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  • Pamela Tiner

Karlee Lowery- Perseverance, Bravery, and Becoming a Champion in Life.


How insane is it to flip on 4''? I mean honestly, think about that! Turning completely upside down and trying to land on your feet with only 4'' underneath you. It's a pretty crazy concept. As a coach, the things that I ask these kids to do sometimes truly blows my mind. What blows my mind ever more though, is the idea that at 8 years old they can understand concepts that many times even as adults we can’t fully grasp.



The first time I taught Karlee she was 18 months old. She still had her toddler waddle and her baby fat. She had that baby giggle that was contagious, and wore the smallest leotard GK makes. It's remarkable to see the athlete she has now grown into. Karlee is 8 now, and when I look at her I can’t help but still see that cute little girl in that tiny leo. I also can’t overlook the maturity that has formed in her as an athlete and a young girl.

This season has been a tough one for Karlee. She moved into a new level and is competing skills this year that are significantly harder than what was required to do

last year. She has handled it beautifully, but it hasn’t come without its struggles. Karlee was scared. No, scratch that. Karlee was terrified of her cartwheel on beam this season. We had practice after practice of her coming in and crying because it truly shook her to her core to attempt to do a cartwheel on the beam. We did lead ups. We did drills. We did mental training. We did everything I had in my coach’s tool box to help her get through this hurdle she was facing. Everyday her teammates would cheer and shout positive affirmations and try to reassure her that they believed in her even when she didn't believe in herself. The other gym moms would sit with her mom, Kim and watch and speak positivity to her through her own frustration and heartbreak of seeing her baby struggle. They would get equally excited for every tiny step forward that Karlee would make.


For weeks we all took on practice together knowing the challenge the beam rotation would bring. I should also throw in here that Karlee is the most pitiful cryer you have ever seen! Seeing her in tears broke my heart in a way that I couldn't shake when I went home at night. It was hard. It was hard for me to watch as a coach. It was hard for her mom to watch as a parent but most of all it was hard for Karlee. She is internally motivated and

every time she came in and fought with that fear she would leave frustrated with herself and feel defeated. Now, this could be the end of her story. It has been the end of a lot of athletes story that I’ve taught. She could have quit. Her parents could have let her. That would have been a lot easier. But through this long journey of her battle with fear she never even brought up quitting. It never came up to me and she never mentioned it to her mom and honestly I don't know that it even crossed her mind. That isn't who Karlee is. That’s not how her story ended. Regardless of temporary defeat, tears, frustration, and the emotional roller coaster this brought she just kept showing up. Everyday. She showed up and she fought every day. By the time the first meet rolled around not only was she doing her cartwheels in class and landing them without tears, she also came super close to landing it at the first competition on a different beam, in a different location that was way out of her comfort zone. I cant even explain that feeling as a coach. Seeing a child struggle repeatedly for so long only to come through it with a confidence she never had before and wouldn't have otherwise. She has come so far from that toddler waddle and tiny leotard.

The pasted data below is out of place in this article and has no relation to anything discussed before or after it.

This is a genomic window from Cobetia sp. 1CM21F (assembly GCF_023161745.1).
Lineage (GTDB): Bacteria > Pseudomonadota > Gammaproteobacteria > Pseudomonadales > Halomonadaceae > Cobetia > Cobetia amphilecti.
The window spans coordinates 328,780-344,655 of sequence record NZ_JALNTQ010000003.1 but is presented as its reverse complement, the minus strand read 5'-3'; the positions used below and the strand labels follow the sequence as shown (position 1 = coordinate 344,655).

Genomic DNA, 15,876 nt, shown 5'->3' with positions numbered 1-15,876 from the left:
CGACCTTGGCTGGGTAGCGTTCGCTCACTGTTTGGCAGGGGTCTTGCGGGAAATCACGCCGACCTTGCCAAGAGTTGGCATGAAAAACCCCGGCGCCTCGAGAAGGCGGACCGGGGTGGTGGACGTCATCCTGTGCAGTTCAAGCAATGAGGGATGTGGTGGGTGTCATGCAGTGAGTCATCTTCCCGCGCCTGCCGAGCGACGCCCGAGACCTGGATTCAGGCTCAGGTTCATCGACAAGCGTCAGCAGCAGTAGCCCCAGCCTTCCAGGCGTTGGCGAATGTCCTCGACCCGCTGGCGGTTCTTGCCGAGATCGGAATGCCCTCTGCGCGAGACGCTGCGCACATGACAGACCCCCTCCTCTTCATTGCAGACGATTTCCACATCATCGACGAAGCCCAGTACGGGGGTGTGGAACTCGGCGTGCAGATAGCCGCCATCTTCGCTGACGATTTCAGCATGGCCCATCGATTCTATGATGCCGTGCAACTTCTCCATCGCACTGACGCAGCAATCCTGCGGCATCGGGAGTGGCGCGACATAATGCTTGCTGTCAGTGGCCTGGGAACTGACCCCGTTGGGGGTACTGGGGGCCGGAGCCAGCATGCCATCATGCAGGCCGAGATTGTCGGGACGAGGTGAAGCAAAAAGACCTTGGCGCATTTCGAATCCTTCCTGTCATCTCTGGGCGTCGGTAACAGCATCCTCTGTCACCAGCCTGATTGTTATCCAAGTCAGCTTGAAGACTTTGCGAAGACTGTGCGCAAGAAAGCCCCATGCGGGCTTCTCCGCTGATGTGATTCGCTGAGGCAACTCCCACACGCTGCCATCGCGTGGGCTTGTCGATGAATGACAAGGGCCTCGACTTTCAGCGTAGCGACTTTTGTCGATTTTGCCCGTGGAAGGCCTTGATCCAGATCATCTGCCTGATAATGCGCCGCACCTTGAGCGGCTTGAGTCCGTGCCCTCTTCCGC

There were a few factors in Karlee's success and while no one can take credit for Karlee finally doing that cartwheel I think the combination of team mates who loved and believed in her, an entire village of moms rooting for her, the foundation of amazing parenting she has received, and her parents and I working together to create a safe place both at home and in the gym for her to work through those emotions all contributed to her accomplishment and ultimately her ability to conquer. Both her parents and I knew the importance of letting her fail and fall so she could learn to get back up and know that she can. That this experience, while hard now, would ultimately give her one more reason to believe in herself every time she ran into fear from this point forward, because let’s be honest, she is gymnast and fear comes with the territory. Learning that hard things are part of the world and that fear is around every corner and knowing how to navigate that will be invaluable to her as an adult. Karlee is one of many kids on my team that are stronger physically and mentally than a lot of adults I know. This is one story out of hundreds that I've seen transpire that prove time and time again that kids are so much more capable than we give them credit for. I hope that as this competition season progresses and you all get wind of her nailing that cartwheel at a competition, you know the journey to get there was hard and you will celebrate the full picture of her success with us. So many people are willing to celebrate the result, but few get to see the journey to get there. Don't just celebrate the skill, celebrate her perseverance, her bravery and her becoming a champion in life because after all, the lessons she is learning in the gym are creating who she is going to be as an adult and I have no doubt that is going to be an amazing, strong and very brave woman.


Stay tuned for more features like this one, as I share stories about these amazing athletes and kids in our community.

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